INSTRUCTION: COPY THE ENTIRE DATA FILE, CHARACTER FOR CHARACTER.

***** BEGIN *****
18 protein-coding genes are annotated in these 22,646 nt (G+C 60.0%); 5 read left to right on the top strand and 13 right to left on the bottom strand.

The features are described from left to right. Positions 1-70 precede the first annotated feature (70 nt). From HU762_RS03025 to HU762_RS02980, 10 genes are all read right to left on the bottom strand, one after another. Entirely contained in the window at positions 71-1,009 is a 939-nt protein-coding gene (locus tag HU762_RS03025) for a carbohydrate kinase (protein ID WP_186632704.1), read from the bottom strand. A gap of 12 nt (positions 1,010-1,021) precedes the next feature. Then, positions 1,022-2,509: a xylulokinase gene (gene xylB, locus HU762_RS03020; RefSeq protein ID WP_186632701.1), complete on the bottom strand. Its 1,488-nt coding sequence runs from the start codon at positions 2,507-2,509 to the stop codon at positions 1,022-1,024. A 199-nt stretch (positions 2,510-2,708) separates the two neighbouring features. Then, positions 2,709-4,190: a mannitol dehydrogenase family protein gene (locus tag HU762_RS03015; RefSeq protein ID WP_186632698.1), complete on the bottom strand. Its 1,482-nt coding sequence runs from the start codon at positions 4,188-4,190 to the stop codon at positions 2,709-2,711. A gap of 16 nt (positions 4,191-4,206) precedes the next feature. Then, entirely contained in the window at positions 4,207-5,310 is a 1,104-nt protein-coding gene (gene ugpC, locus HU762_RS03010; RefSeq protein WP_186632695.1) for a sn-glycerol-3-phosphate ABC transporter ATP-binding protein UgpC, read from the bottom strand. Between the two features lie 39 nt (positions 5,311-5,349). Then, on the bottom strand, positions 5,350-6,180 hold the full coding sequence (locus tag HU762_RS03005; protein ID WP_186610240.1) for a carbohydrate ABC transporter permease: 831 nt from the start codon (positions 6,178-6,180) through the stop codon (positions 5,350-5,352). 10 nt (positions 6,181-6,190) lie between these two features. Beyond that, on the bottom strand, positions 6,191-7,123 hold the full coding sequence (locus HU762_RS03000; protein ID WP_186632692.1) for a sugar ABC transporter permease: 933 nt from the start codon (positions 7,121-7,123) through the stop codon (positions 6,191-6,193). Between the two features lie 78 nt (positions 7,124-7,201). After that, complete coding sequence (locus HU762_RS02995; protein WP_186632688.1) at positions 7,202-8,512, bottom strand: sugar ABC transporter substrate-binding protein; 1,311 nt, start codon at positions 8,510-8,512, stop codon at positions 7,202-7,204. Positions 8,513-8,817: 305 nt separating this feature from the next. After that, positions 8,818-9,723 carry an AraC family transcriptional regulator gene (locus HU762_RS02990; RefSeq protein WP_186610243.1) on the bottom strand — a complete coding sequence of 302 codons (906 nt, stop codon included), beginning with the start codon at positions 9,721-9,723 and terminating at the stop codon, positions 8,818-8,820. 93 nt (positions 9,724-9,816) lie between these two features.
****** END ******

18 protein-coding genes are annotated in these 22,646 nt (G+C 60.0%); 5 read left to right on the top strand and 13 right to left on the bottom strand.

The features are described from left to right. Positions 1-70 precede the first annotated feature (70 nt). From HU762_RS03025 to HU762_RS02980, 10 genes are all read right to left on the bottom strand, one after another. Entirely contained in the window at positions 71-1,009 is a 939-nt protein-coding gene (locus tag HU762_RS03025) for a carbohydrate kinase (protein ID WP_186632704.1), read from the bottom strand. A gap of 12 nt (positions 1,010-1,021) precedes the next feature. Then, positions 1,022-2,509: a xylulokinase gene (gene xylB, locus HU762_RS03020; RefSeq protein ID WP_186632701.1), complete on the bottom strand. Its 1,488-nt coding sequence runs from the start codon at positions 2,507-2,509 to the stop codon at positions 1,022-1,024. A 199-nt stretch (positions 2,510-2,708) separates the two neighbouring features. Then, positions 2,709-4,190: a mannitol dehydrogenase family protein gene (locus tag HU762_RS03015; RefSeq protein ID WP_186632698.1), complete on the bottom strand. Its 1,482-nt coding sequence runs from the start codon at positions 4,188-4,190 to the stop codon at positions 2,709-2,711. A gap of 16 nt (positions 4,191-4,206) precedes the next feature. Then, entirely contained in the window at positions 4,207-5,310 is a 1,104-nt protein-coding gene (gene ugpC, locus HU762_RS03010; RefSeq protein WP_186632695.1) for a sn-glycerol-3-phosphate ABC transporter ATP-binding protein UgpC, read from the bottom strand. Between the two features lie 39 nt (positions 5,311-5,349). Then, on the bottom strand, positions 5,350-6,180 hold the full coding sequence (locus tag HU762_RS03005; protein ID WP_186610240.1) for a carbohydrate ABC transporter permease: 831 nt from the start codon (positions 6,178-6,180) through the stop codon (positions 5,350-5,352). 10 nt (positions 6,181-6,190) lie between these two features. Beyond that, on the bottom strand, positions 6,191-7,123 hold the full coding sequence (locus HU762_RS03000; protein ID WP_186632692.1) for a sugar ABC transporter permease: 933 nt from the start codon (positions 7,121-7,123) through the stop codon (positions 6,191-6,193). Between the two features lie 78 nt (positions 7,124-7,201). After that, complete coding sequence (locus HU762_RS02995; protein WP_186632688.1) at positions 7,202-8,512, bottom strand: sugar ABC transporter substrate-binding protein; 1,311 nt, start codon at positions 8,510-8,512, stop codon at positions 7,202-7,204. Positions 8,513-8,817: 305 nt separating this feature from the next. After that, positions 8,818-9,723 carry an AraC family transcriptional regulator gene (locus HU762_RS02990; RefSeq protein WP_186610243.1) on the bottom strand — a complete coding sequence of 302 codons (906 nt, stop codon included), beginning with the start codon at positions 9,721-9,723 and terminating at the stop codon, positions 8,818-8,820. 93 nt (positions 9,724-9,816) lie between these two features.